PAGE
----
Man, I love a good PUG. The bad ones are OK, too. And these days, Blizzard will even reward you for loving PUGs. First you get the title "the Patient" - which is easy enough to get for all you impatient people, then you get the Perky Pug companion (you only need to group with 100 people to get him). I didn't like my Perky Pug very much at first. He was a typical yappy little dog. But when he started scooting around in circles, wiping his butt on the ground, it was instant love. COOLEST PET EVER!
I keep forgetting to check if there's a stat available for how many people - or even how many PUGs - Mortigan has grouped. It's exponentially more than the 100 I've recently run to get the Perky Pug, that's for sure. Thinking about the total number has me thinking - I'd don't group very much with guildies. I don't raid much, either. But I PUG the heck out of Heroics. And so I thought I'd try to pass on a few gems of wisdom I've gleaned from my vast expertise in pugging heroics.
Let's get started.
1. Go pee. Don't need to? Do it anyway. Run the faucet a minute real slow. Ahhhhhhhhhh.
2. These days, the 5 minutes of buffing, drinking, eating, making potions, and knitting socks at the start of a dungeon is OVER. When the Dungeon Finder drops you face-first into whatever random gauntlet of torture it has selected for you, you'd better be ready to roll. You might get one or two buffs on the fly, but don't count on it. Be as absolutely self-reliant as possible. These days, I drink my potions about 5 minutes BEFORE my queue-time hits the average wait time (which with Patch 4.1 can mean drinking immediately after queueing - hooray!) By hitting the bottles early, I'm not going to be fishing around in Haris Pilton's Gigantique Bag (yes, OF COURSE I bought one!) looking for the right potions. I also make sure I got my Imp Karuri out and ready; Soulstone and Healthstone created, and all repairs done.
3. If you land in a Heroic you've never been in (which can easily happen due to limitations on which instances an 85 can enter in normal mode, coupled with the Dungeon Tool's extreme preference for making you run Halls of Origination over and over), announce your lack of experience to your party. Do it in a professional manner. Or at least with style. I prefer to say, "Please be gentle. It's my first time... in here." I've never been booted yet. Of course, I've also run out of opportunities to use that fantastic line. But I've never booted anyone else for not knowing the fights, either. For the most part, you don't really need to know the fights so long as you pay attention to the general rules. More about that in a bit.
4. Kiss up to the healer. Sure, my last blog post was a big rant about some healers I've run into lately... but I wasn't in a GROUP with one of them while typing that up, either! A healer is always your new best friend, even if you'll likely never see him/her again. So kiss up. I like to bestow a little Dark Intent on them, to periodically improve their speed. It's a nice gesture, and also eliminates me having to figure out who in the group could actually benefit MOST out of Dark Intent. They had it all worked out with flowcharts and diagrams on Elitist Jerks, but my mind went completely numb before I could absorb it. So the Healer gets it automatically, and I get good vibes in return. During the fights, throw in a compliment here and there. "Great Heals!" You can even throw a 'z' and a few extra exclamation points on it to forge an illusion of youth (if you're old like me): "Great Healz!!!"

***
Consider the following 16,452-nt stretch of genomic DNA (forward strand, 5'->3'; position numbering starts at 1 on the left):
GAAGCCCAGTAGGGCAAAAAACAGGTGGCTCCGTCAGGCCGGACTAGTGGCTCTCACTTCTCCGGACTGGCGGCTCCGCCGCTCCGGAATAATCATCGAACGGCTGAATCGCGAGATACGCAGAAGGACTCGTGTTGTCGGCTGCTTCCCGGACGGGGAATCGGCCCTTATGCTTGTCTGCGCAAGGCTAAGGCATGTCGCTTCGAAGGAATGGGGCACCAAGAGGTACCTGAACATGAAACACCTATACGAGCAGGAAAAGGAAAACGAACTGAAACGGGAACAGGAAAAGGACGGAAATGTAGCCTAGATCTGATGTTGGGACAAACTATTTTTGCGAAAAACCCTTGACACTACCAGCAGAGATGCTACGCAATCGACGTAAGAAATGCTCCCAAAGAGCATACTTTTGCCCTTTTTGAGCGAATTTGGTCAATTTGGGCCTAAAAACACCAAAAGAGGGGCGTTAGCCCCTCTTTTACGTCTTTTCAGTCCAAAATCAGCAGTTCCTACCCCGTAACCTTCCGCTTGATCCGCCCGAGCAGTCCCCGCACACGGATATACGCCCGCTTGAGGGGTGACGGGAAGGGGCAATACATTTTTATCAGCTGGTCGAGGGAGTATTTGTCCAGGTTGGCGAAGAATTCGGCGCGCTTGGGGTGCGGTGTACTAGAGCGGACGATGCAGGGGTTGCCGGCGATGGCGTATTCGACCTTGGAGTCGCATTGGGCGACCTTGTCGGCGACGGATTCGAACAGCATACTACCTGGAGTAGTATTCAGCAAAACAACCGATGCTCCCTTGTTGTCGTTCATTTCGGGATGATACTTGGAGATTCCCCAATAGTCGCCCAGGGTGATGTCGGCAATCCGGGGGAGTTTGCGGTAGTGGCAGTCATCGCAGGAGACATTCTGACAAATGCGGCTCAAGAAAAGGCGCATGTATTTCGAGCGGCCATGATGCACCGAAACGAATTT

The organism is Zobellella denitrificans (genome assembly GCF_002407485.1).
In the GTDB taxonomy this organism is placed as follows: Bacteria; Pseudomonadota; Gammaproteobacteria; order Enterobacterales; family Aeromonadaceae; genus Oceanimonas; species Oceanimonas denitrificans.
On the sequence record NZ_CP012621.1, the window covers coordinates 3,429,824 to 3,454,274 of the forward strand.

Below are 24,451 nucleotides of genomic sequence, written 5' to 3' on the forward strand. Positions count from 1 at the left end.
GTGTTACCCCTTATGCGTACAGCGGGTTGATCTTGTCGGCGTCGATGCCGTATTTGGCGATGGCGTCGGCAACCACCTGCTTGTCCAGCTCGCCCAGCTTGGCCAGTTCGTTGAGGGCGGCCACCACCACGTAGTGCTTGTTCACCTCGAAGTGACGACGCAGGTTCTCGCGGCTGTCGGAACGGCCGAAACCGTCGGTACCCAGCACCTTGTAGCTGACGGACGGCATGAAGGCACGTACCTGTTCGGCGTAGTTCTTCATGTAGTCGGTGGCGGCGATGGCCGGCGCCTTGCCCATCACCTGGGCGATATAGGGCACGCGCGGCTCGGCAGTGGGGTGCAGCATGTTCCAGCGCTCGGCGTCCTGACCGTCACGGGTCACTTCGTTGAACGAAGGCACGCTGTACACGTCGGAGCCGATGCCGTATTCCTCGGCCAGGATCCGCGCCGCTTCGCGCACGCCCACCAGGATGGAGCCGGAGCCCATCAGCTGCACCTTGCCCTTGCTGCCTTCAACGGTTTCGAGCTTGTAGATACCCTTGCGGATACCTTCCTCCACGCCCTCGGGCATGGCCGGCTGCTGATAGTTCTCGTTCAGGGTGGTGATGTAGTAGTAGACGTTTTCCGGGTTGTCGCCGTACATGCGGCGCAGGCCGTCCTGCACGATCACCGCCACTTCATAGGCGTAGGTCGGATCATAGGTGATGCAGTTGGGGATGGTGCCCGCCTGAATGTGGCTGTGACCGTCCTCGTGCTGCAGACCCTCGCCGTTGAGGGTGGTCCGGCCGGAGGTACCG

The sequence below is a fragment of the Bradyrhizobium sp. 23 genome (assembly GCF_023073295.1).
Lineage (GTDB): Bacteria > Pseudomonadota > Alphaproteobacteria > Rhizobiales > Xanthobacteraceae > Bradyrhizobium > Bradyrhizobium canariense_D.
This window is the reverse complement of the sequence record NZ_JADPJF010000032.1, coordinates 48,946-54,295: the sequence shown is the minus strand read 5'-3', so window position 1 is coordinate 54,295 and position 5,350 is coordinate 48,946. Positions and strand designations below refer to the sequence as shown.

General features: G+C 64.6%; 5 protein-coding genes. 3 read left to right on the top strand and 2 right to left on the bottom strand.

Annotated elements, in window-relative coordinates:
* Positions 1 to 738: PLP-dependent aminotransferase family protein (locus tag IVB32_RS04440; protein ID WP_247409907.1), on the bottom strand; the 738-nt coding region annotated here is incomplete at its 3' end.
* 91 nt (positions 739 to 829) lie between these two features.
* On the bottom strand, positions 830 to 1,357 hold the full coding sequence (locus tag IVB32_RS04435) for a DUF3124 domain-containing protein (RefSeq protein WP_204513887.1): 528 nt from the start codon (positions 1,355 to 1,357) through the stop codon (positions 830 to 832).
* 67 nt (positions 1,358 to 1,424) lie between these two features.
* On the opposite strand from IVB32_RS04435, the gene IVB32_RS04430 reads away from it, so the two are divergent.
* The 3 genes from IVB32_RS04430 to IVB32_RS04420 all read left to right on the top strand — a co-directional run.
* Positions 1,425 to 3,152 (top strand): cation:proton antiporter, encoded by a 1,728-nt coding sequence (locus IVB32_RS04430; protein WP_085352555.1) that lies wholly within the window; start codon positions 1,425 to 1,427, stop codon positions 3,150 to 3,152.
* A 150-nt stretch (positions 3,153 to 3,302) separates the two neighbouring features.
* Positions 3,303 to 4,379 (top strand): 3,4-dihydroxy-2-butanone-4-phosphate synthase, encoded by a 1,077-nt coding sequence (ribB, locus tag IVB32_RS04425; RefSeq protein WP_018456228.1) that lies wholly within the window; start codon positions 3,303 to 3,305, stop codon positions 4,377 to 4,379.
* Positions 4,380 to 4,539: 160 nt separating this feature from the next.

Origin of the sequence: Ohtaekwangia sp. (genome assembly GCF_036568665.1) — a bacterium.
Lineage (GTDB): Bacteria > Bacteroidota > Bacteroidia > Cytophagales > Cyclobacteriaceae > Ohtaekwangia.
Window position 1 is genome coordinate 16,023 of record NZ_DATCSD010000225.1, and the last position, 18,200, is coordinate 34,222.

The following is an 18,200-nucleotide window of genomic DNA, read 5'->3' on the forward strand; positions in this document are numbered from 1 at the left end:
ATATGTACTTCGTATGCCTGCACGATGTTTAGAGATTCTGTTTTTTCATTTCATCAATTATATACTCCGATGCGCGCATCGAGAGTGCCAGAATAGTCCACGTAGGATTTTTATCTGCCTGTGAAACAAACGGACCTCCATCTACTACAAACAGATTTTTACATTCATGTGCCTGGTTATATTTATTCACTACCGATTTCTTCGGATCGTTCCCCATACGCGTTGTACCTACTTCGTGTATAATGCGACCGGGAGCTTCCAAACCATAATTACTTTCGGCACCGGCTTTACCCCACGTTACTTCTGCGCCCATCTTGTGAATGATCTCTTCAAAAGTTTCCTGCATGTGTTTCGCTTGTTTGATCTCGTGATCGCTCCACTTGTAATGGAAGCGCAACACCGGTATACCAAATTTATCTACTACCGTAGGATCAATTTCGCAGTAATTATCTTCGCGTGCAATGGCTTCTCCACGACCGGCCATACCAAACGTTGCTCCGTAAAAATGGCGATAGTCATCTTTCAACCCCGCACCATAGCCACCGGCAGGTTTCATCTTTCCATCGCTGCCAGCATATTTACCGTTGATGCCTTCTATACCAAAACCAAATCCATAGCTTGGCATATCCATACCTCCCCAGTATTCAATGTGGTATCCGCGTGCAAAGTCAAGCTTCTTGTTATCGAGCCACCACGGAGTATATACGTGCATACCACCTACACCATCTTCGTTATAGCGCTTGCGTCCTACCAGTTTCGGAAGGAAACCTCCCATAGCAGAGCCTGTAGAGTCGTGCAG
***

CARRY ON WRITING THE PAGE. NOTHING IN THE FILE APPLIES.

5. Ask "Anything special to know about this boss?" if you don't know the fight, but overall, don't sweat it. Pay attention to WoW's general mechanics instead. Whether it's a big rock about to smash you, an underground spike about to impale you, or an explosion of fiery lava about to roast you, there is always a warning hint: The shadow of the rock, rumbling loose shaky ground where the spike is going to appear, or a glowing red spot of impending lava. FRIGGIN MOVE. Stay out of the fire. Keep away from black steaming pools of nastiness. Use your common sense. This will get you through 80% of all boss fights. For those 20% that have special mechanics, such as those requiring you to stand in a specific spot to avoid death, yes, you just have to learn it. If you asked but didn't get a reply, you can watch the fight as a corpse. You'll know what to do next time.
6. Say something. The new Dungeon Finder is perpetuating an aura of silence in the groups. Time to breathe some life into it again. Personally, I like to use my death emotes, including the ever-popular "Mortigan casts a final Incinerate and screams, "This one's for all the pretty Unicorns!" just before I am pounded into goo during a wipe. Be yourself, have fun, but stop the silence!
7. Never give up, never surrender. NEVER quit after 1 wipe, even if you're obviously in the WORST GROUP EVER. Grow a spine, suck it up, stick it out. At least for a little longer. You'll be surprised how much you can learn by not being a quitter at the first sign of trouble.
8. Stop arguing. Berating someone for not playing well doesn't make you a hero, it makes you a shmuck. After 10 or so wipes in Zul'Aman the other night, the healer (and party leader) refused to requeue us unless we forced the tank (who admittedly wasn't very good) to quit the group. Booting said healer for refusing to let us requeue was the highlight of the evening - a real feel-good moment for us and a guaranteed surprise to that healer's over-inflated ego. I'd MUCH rather group with a poor player than a poor sport. So if you feel like you need to tell someone how much they suck, find your spine and chew on it. Or start a blog.
Mortigan the Puglicious